Generous Enema

Flisher, M (2016) Generous Enema. [Performance]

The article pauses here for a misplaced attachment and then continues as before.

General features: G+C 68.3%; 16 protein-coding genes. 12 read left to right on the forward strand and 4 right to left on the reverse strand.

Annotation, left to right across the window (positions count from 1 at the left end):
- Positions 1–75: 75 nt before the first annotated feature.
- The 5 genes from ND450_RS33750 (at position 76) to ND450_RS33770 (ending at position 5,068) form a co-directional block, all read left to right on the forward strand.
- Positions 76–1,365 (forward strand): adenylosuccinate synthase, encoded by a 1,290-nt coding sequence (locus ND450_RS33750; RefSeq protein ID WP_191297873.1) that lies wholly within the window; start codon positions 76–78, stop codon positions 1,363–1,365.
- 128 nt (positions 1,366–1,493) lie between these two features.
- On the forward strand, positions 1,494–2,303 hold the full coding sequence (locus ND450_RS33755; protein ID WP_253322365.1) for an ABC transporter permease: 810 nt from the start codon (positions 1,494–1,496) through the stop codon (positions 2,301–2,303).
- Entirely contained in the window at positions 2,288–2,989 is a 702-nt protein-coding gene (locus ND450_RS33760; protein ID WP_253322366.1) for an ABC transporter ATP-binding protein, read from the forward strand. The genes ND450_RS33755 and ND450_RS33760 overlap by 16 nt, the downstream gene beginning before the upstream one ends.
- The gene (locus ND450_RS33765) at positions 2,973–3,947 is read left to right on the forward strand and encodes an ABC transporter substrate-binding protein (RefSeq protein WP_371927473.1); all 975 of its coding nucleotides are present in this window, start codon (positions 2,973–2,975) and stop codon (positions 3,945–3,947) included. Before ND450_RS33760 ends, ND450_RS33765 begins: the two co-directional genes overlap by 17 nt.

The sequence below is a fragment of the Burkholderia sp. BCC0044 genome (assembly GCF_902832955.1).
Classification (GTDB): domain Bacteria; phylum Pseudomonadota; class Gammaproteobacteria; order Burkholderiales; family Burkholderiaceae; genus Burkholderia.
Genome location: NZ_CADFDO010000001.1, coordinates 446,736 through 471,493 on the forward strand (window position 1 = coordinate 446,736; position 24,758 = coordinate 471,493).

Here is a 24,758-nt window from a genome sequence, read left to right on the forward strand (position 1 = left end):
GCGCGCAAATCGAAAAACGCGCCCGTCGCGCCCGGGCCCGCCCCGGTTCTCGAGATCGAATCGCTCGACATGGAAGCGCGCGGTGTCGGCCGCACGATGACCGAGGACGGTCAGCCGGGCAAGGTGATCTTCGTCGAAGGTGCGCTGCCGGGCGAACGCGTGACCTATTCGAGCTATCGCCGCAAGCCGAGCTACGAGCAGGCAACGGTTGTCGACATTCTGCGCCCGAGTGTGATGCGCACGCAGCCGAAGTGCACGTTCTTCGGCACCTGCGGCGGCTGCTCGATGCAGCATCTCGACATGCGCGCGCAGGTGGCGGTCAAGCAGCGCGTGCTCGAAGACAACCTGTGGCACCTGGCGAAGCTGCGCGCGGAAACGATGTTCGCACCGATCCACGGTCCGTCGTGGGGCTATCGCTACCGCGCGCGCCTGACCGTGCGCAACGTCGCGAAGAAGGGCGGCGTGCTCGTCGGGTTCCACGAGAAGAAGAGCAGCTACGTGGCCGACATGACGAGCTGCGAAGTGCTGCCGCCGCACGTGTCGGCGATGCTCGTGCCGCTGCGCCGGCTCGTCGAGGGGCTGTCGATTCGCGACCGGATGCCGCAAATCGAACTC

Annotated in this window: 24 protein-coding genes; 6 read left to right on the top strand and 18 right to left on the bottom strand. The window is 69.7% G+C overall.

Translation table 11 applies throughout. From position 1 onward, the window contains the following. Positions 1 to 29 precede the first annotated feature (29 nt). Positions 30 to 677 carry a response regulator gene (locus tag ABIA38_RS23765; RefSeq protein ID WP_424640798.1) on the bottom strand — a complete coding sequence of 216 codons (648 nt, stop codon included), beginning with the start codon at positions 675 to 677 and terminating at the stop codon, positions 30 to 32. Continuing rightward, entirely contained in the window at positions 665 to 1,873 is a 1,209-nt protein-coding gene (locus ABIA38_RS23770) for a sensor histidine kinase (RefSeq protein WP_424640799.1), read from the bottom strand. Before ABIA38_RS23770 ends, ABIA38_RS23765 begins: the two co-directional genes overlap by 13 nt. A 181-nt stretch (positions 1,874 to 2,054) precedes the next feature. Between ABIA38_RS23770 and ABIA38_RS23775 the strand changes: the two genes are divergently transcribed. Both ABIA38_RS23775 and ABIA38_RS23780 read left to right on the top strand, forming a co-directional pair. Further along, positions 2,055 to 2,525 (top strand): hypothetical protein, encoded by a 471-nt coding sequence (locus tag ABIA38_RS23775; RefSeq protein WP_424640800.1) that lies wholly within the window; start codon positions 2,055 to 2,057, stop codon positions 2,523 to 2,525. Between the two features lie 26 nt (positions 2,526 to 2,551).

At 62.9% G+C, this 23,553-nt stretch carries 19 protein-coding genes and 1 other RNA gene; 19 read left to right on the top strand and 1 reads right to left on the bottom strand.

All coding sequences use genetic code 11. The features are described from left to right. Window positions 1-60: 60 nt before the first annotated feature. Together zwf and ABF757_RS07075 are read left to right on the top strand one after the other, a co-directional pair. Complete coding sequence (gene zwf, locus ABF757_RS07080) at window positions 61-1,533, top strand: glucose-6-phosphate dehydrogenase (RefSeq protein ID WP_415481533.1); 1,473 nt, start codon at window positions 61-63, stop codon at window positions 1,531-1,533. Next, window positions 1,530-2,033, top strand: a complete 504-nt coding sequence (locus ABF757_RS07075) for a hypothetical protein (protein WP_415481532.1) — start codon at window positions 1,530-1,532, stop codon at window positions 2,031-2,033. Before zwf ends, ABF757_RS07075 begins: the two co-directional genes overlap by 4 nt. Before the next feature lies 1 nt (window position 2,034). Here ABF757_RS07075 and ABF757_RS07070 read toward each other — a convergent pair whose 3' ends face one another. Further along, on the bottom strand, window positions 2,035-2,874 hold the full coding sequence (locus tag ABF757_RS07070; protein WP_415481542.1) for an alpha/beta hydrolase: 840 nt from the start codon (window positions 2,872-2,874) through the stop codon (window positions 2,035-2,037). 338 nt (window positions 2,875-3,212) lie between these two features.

Generous Enema was the third piece of work for this doctoral project it took the form of a One-to-One performance, which was performed over two days in the cubicles of a male toilet at Plymouth University. There were seven One-to-One performances in total, each one lasting for approximately 15 to 25 minutes, and each participant was either a member of staff or a postgraduate student from the university itself. The work was based on an autobiographical narrative that explored the pleasure in the feeling of holding on to one’s bowel movements, but unlike the other two performances associated with Chapters Two and Three, this narrative was told to the participant as part of the performance. On entering the space the participant was invited to sit on the adjacent toilet and asked if they would help me give myself an enema. Layered over the top of this activity was a dialogue between participant and artist that functioned as a way for me to emphasise that the point of the work was about negotiating the terrain of my body together and that if at any point the activity became to much the participant could pause for a moment, decline to help, or leave the space. In addition to this, the layering of dialogue over the activity allowed an opportunity for me as the artist to share control of the work with the participant. As such what started to emerge during the performances was not only a negotiation of my body, but also a discussion about pleasure, emotions, why I was embarking on this project, and also silence. The different aspects of this performance outlined above will be explored in more detail later. The aims of Generous Enema then were to: 1. Draw upon understandings generated in previous performances with the aim of creating a piece of body-based performance that challenges normative representations of masculinity without reinscribing those scripts into the performance space. 2. To afford me a way to understand what generosity might be in the moment of performance. 3. To explore what generosity feels like in relation to the coherence of my identity in the moment of performance. 4. To articulate the dynamic relationship between participant and performer that emerges as a result of embracing generosity.